Are you having the wool pulled over your eyes.png

Open and closed protocols have been a key topic of discussion for decades, and with ever-evolving technologies in the fire detection industry, it is not surprising that there is an element of confusion surrounding the subject. In this blog, we aim to give you a clear, neutral, explanation of the difference between open and closed protocols, so you can make an informed decision when faced with the choice.

First and foremost, let us define what a ‘protocol’ is.

A protocol is the communication language that a manufacturer develops for their own equipment that allows the components of a fire alarm system to intercommunicate effectively to provide the rapid and dependable detection of fire.

Recently, the definition of an ‘open protocol’ has been open to interpretation; however, we believe the industry definition of an open protocol is very straight forward.

When manufacturers share the technical details of their protocol with third parties such as control panel manufacturers and other device or component manufacturers, allowing them to produce compatible equipment, it is considered to be an open protocol.

When a manufacturer does not provide general access to the technical details of its own protocol, and therefore its devices are not compatible with third party equipment, it is considered to be a closed protocol.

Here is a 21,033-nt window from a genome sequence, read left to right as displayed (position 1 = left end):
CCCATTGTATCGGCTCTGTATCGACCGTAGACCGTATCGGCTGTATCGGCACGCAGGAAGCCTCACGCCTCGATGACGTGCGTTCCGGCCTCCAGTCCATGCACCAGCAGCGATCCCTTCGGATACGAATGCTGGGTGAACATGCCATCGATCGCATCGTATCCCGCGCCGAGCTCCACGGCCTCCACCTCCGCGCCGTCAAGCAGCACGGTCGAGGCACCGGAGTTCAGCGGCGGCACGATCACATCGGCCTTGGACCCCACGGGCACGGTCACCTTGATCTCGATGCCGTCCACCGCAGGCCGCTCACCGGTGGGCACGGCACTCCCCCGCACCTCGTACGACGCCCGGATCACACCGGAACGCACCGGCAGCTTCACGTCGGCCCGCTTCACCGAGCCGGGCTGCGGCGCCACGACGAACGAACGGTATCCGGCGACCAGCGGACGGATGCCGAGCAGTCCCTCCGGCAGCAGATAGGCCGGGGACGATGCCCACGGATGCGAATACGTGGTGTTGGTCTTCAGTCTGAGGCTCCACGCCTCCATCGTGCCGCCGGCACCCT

Of course, there are advantages and disadvantages of each, and whilst the below table is not exhaustive, it gives you an indication of the key issues you should consider when choosing one system over another.

protocol-table-3

 

Faced with the facts, you can now make an informed decision as to which solution is most suitable for your requirements.

All Hochiki products communicate using a high integrity communications link called Enhanced Systems Protocol (ESP). ESP is an open protocol and is supported by a number of leading independent control panel manufacturers. When choosing Hochiki, specifiers, installers and end users all have an open choice on system design, installation and maintenance.  Hochiki’s ESP protocol doesn’t restrict you to one single manufacturer, allowing you freedom of choice without compromising on safety.

Need more information? Here’s a link to our whitepaper titled; ‘Open or Closed Protocol: Your Guide to Making an Informed Decision’.

Click here for more information on Hochiki products.

Did you find this blog useful? Please share our blog using the links below.

 

25/01/2017 / Graham Lowe

So, what is Emergency Safety Lighting?